Mum’s gift to me – a love of colour
You may have noticed that I am absolutely in love with colour – not just any old colour, but brilliant, super dooper bright jewel colours. Hot pinks, mango oranges, lemony yellows, lime greens, teal blues and precious, royal purples. When I need to paint a shadow I use bright purple. No blacks. No greys. Really, really, no greys. I mean that!
Colour brings joy to my life. It is an instant mood booster. It lifts me out of the darkness. It adds sparkle to my day. I love it. I just really, really, love it.
And I think it is because of my mum. My mother, who was known to paint the hallway lime green while I was at school. I wasn’t too sure about that one during my tender, sensitive teenage years when I just wanted to fit in. But I’m sure now.
There’s a pretty big hint about mum’s influence in this picture.
That’s my sister Lyn helping mum in the photo. All of the girls in our family love colour. We have been known to happily ooooh in unison when we see the perfect combination of aqua, royal blue, lime green and bright purple.
Colour is not so much of an issue with the boys I suspect, but my dad can escape blame for that, considering he discovered his colour blindness when he applied for his first job out of university – at a paint company!
Looking back at photos of my expat childhood in Thailand, there is the undeniable evidence of mum’s influence. I believe she was an active member of the American Women’s Club in Bangkok during the early 1970’s – even though she was Australian. Her passion was for the irresistible Thai silks, and our house was full of them.
The Club had a patchwork group, and the creation of this particular quilt was obviously led by mum.
Our house was full of bits and pieces, and dad reckons that quilt seemed to spend an awful lot of time covering their bed as mum tested out various designs.
I remember playing with the patchwork diamonds, treating them like mosaic tiles, putting them this way and that.
How could you spend time like that and NOT grow up with a love of colour?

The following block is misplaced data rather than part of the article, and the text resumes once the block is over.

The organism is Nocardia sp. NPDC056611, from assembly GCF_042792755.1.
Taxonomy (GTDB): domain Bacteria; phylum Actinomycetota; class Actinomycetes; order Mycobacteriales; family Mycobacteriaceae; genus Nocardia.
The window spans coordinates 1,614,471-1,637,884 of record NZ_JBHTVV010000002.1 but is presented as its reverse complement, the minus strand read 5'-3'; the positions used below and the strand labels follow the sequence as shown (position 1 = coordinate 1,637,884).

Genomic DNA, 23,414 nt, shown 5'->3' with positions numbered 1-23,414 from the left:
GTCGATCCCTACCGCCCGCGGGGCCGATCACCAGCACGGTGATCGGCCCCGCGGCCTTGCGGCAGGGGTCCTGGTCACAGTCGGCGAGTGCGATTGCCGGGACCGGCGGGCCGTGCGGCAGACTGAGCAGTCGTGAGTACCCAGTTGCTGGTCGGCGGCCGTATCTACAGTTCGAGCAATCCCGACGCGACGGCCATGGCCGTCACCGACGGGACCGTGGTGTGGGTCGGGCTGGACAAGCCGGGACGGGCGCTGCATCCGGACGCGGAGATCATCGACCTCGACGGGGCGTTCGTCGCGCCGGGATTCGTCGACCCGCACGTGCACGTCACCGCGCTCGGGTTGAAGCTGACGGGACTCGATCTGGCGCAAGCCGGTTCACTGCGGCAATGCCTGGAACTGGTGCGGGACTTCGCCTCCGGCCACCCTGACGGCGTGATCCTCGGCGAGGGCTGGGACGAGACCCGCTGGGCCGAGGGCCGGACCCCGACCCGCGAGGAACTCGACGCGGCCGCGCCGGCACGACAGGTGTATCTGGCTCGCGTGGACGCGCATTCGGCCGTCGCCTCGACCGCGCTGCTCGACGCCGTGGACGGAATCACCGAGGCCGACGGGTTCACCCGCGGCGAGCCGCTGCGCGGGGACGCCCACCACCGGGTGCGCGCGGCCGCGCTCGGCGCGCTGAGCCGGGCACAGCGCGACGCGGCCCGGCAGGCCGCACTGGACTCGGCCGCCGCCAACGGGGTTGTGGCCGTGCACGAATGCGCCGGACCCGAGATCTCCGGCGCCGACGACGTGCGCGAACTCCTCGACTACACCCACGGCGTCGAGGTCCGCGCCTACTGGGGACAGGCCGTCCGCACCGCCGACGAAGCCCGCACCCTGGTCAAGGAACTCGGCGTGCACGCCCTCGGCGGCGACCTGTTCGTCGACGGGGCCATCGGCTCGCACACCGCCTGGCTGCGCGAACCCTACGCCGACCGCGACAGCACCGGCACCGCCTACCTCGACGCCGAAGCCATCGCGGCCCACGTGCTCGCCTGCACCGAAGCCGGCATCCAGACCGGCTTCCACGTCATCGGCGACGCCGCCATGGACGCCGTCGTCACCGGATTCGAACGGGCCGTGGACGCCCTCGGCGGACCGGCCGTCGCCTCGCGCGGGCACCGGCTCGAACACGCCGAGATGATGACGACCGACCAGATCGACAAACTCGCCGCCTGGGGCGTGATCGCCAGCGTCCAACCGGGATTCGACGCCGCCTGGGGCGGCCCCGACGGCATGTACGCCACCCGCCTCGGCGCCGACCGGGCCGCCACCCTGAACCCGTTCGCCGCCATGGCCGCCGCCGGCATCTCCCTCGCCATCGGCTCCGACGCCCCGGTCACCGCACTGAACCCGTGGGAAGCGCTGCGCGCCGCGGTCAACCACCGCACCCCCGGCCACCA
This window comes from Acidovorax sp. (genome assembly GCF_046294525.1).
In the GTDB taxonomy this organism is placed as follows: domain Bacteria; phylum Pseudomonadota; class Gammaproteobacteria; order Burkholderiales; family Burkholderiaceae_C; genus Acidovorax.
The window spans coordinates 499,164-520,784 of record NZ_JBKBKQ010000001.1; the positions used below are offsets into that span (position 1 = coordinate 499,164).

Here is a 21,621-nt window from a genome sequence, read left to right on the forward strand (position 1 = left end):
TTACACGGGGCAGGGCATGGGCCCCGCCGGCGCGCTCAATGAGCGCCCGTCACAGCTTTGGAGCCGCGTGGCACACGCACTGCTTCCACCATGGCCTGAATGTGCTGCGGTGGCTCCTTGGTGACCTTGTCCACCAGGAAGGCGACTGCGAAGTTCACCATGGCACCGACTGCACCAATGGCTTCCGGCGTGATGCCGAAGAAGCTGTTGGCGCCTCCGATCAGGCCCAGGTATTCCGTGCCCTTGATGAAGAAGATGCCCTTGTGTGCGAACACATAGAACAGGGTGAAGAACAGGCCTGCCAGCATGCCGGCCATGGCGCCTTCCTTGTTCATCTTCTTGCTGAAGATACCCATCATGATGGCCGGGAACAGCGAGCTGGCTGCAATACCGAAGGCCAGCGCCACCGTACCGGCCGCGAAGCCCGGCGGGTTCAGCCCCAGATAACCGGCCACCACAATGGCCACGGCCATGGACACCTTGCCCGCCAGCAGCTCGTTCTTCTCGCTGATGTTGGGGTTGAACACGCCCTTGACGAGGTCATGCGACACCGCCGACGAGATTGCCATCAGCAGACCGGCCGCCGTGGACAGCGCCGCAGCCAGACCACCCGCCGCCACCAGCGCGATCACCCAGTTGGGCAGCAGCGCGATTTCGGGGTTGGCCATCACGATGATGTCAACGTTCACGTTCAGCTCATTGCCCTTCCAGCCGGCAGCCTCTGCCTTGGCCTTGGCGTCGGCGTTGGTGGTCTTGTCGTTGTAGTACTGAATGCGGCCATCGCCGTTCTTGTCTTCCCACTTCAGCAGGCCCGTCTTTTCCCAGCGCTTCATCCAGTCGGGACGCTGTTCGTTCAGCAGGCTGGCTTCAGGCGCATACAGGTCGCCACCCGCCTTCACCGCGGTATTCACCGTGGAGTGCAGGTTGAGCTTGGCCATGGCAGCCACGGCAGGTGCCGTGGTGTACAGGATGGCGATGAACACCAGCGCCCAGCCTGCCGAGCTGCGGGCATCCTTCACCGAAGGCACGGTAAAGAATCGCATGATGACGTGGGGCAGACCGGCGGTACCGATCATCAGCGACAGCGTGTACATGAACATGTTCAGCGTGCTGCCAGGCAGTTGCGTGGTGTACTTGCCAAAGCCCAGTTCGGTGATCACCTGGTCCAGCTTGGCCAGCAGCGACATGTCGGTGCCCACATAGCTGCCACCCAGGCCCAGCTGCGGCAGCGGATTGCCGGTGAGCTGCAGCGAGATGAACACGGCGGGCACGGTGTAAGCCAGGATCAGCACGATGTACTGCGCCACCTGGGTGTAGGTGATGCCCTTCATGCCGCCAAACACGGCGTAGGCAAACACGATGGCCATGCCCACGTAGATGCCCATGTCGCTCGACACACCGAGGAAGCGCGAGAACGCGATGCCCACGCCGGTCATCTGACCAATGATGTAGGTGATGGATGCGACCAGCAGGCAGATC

The story is that the quilt was sold at Liberty’s of London, and raised a lot of money for charity. It really was an exotic masterpiece, especially for the 1970s.
Just look at mum’s dress below. Isn’t it glorious?
The paint splatters in my favourite colours are mine. I thought it was appropriate to sit them next to mum’s photo. I think she would have liked that. They fit so perfectly together.
In the tradition of paying it forward I have tried to share my own love of colour with my family. I think I hit the mark with my daughter, and my husband has got used to living in a rainbow house. He gets extra points for painting the kitchen “bordello pink” to make me happy. That’s his nickname for the colour – I’m sure that’s not the label supplied by the paint company!
I’m not so sure about my son. He asked once if he could paint his walls black. Hmm. As if!
But I won with passing on a love of art. Both of my children draw and paint in their own styles and I’m so proud of them. My son wins prizes for painting and sculpting Warhammer figures, and my daughter won the design awards at her school for year 12. Moments when I dash for the tissues. I’m so proud of them both.
What about you? Has a parent or another special person influenced your love of art or something else? How did they do it? Did you always know where that passion came from, or did you only connect the dots later on like I did?
Wow all that colour !!!!! and an amazing family . Your Mothers dress is fantastic !!! I grew up in 1970’s Australia and gone the other way and rejected all that colour ! At the time I felt especially proud of our carpets. Yellow in my bedroom, purple in my parent’s bedroom, and orange in the lounge. My brother got lino. While I dislike the orange and red patterns and flowers (salvia, marigolds. red hot pokers), I love the blues and purples. However, my parents instilled a love of creativity, always cutting and pasting, colouring and making. They were the king and queen of string art and macrame. We had a pottery wheel, which then became a splatter art wheel. I have just had a lovely chat with my special Mum and we talked about our EveryDay in May drawing challenge for the day and what we are going to do. I look forward to sing her again one day once we can travel interstate without the threat of a sudden lockdown.
You and I had such a different response to colour – now I realise why my son loves black! The carpets in your family home sound amazing, and I love the idea of a splatter art wheel. Why don’t I have one of those?
I hope that you get to catch up with your mum soon, and that travel is back on our calendars!